Diwali the Festival of Lights – 2023

Shubh Deepawali! Happy Diwali!

This year Diwali celebrations kick off on the 9th of November and finish on the 14th. Diwali is usually 5 days long, and every year it is celebrated according to the Hindu calendar dates which usually fall between September and November. Diwali is mainly known as a Hindu festival but is also celebrated by Jains, Sikhs and Buddhists alike. Because of this, there are lots of different religious events, stories and deities associated with Diwali.

One of the most well-known is the story of Prince Rama and Sita. When Rama’s wife Sita was kidnapped by the ten-headed demon Ravana, Prince Rama slayed the demon with the help of Hanuman the monkey warrior. As they made their way back to their kingdom in the city Ayodhya, there was no moon to light their path, so the people of Ayodhya lit oil lamps to guide Rama and Sita home. This is why to this day, oil lamps (or diyas) are lit as a part of Diwali celebrations and signify the triumph of good over evil.

Our Diwali photobooth during an event at Ngā Puna Waiora | Newtown Library!

During Diwali, some Hindus also celebrate Lakshmi, the goddess of wealth. Colourful rangoli are set up in house entrances to invite the goddess in and bring good luck, and plates of handmade sweets and fruit are made as offerings.

Overall, Diwali is a time for friends and families to come together – to give gifts, wear their best outfits, clean and decorate the home together and share lots of delicious kai!

Here’s a selection of photographs taken at Ngā Puna Waiora | Newtown Library earlier this month, during our Diwali Storytelling, Sari Draping and Photobooth event!

  • Librarian Asha and uest author Rajorshi Chakraborti read some of their favourites!
  • Learning how to drape a sari!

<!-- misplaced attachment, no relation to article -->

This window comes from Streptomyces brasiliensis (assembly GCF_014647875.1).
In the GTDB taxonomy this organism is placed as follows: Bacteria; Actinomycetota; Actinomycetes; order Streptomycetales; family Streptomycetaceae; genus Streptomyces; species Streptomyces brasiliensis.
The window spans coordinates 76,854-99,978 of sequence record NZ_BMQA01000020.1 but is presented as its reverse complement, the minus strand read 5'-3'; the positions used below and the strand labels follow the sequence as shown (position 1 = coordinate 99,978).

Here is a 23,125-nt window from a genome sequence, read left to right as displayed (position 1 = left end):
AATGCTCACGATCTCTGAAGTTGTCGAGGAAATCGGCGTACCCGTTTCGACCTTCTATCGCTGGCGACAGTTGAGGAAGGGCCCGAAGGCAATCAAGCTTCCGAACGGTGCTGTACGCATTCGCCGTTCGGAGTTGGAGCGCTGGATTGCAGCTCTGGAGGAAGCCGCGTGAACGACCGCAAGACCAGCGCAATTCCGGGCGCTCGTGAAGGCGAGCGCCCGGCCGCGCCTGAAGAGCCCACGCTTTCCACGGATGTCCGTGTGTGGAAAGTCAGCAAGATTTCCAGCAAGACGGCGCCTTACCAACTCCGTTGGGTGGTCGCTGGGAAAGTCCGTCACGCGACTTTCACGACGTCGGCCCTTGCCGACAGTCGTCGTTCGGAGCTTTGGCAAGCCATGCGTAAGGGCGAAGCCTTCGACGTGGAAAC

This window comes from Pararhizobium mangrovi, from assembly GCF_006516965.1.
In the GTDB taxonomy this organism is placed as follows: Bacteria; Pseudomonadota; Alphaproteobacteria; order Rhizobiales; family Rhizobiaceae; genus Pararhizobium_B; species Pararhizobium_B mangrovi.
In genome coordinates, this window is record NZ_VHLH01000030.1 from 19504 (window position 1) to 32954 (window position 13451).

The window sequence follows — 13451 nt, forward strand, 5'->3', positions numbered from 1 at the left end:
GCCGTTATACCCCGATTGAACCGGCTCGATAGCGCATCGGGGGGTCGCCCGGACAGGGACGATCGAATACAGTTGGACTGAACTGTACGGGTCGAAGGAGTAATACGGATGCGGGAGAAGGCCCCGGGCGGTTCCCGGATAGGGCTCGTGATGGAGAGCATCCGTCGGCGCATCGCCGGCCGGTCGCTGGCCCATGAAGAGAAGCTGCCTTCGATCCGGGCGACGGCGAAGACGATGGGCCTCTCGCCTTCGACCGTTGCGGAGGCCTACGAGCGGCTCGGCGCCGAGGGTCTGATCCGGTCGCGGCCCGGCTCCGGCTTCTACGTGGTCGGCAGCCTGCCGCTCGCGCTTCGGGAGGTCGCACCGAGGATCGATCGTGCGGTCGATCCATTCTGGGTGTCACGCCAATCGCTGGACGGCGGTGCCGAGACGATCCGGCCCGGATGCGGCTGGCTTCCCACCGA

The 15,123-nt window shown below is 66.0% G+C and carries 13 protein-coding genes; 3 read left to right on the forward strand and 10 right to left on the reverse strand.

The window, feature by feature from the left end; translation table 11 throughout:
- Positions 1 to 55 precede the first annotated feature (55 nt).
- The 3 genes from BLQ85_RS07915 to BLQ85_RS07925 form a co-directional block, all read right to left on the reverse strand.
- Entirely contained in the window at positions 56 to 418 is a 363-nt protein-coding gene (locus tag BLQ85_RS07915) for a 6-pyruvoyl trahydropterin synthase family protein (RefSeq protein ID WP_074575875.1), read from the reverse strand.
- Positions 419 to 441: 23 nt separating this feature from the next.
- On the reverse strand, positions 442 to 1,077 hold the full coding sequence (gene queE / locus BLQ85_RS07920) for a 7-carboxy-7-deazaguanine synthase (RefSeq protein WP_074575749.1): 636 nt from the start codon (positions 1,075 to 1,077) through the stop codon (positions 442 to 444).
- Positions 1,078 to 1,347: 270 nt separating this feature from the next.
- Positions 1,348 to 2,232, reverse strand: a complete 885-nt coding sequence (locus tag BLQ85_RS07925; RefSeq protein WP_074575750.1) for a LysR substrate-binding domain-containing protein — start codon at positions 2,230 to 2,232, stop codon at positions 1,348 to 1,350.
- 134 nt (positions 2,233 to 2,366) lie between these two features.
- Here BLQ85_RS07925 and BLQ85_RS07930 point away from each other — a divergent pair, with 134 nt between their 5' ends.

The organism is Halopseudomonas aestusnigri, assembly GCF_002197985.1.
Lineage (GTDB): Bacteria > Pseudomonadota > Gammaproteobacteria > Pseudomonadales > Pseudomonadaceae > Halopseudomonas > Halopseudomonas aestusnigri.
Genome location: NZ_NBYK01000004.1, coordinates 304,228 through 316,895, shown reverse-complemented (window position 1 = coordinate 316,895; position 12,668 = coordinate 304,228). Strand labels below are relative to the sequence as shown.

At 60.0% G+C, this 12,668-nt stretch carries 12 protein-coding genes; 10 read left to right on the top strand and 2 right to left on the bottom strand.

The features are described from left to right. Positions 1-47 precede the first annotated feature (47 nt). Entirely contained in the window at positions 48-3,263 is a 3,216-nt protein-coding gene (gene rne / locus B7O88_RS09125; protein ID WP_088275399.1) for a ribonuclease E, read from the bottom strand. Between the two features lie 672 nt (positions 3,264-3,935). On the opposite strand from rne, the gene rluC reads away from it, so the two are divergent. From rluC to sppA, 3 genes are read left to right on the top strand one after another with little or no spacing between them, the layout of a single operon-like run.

• Our Diwali photobooth!

If you want to learn more about Diwali, have a read online at Britannica library – a free encyclopaedia which you can access with your library card number and pin.

Check out some of our Diwali books below:

Overdrive cover Baby’s First Diwali, DK (ebook)

Celebrate Diwali with this delightful baby board book that little ones will adore.
The bright and colourful images in this ebook are the perfect way to discover Diwali together. From the shining diya lamps that gave the festival its name, to colourful Rangoli flower decorations, to sweet treats, Baby’s First Diwali features all the familiar favourites associated with India’s biggest and brightest holiday.
(Adapted from Overdrive description)

Overdrive cover It’s Diwali!, Kabir Sehgal (ebook)

Count along in celebration of Diwali, the Indian Festival of Lights, in this luminous picture book from bestselling mother-son duo Surishtha and Kabir Sehgal.
Count up to ten and back down again to the tune of “One, Two, Buckle My Shoe” while learning about the traditions that make Diwali a fun-filled festival! Celebrated during autumn harvest, Diwali symbolizes the triumph of good over evil and light over darkness. From sweet treats to intricate henna designs to exciting firework displays, kids will delight in this vibrant glimpse into the Festival of Lights. (Overdrive description)

Shubh Diwali / Soundar, Chitra
“One family celebrates the Hindu festival of lights”– Provided by publisher.” (Catalogue)

Rama and Sita : the story of Diwali / Doyle, Malachy
“Rama and Sita live happily in the forest until Sita is abducted by the demon king Ravana. Can Rama rescue her – and who is the little white monkey who offers to help?” (Catalogue)

Dharma’s Diwali / MacGregor, Jill

“Dharma, a young girl from Lautoka, describes how she and her friends and family celebrate Diwali, the festival of light.” (Catalogue)

All about Diwali : things to make and do / Haddow, Swapna
“Diwali is one of India’s most significant holidays. This beautiful activity book book is filled with crafts and recipes, fun activities and facts about the Diwali celebrations observed by over one billion people across faiths. Read all about why Diwali is named the festival of lights and discover the stories behind it.” (Catalogue)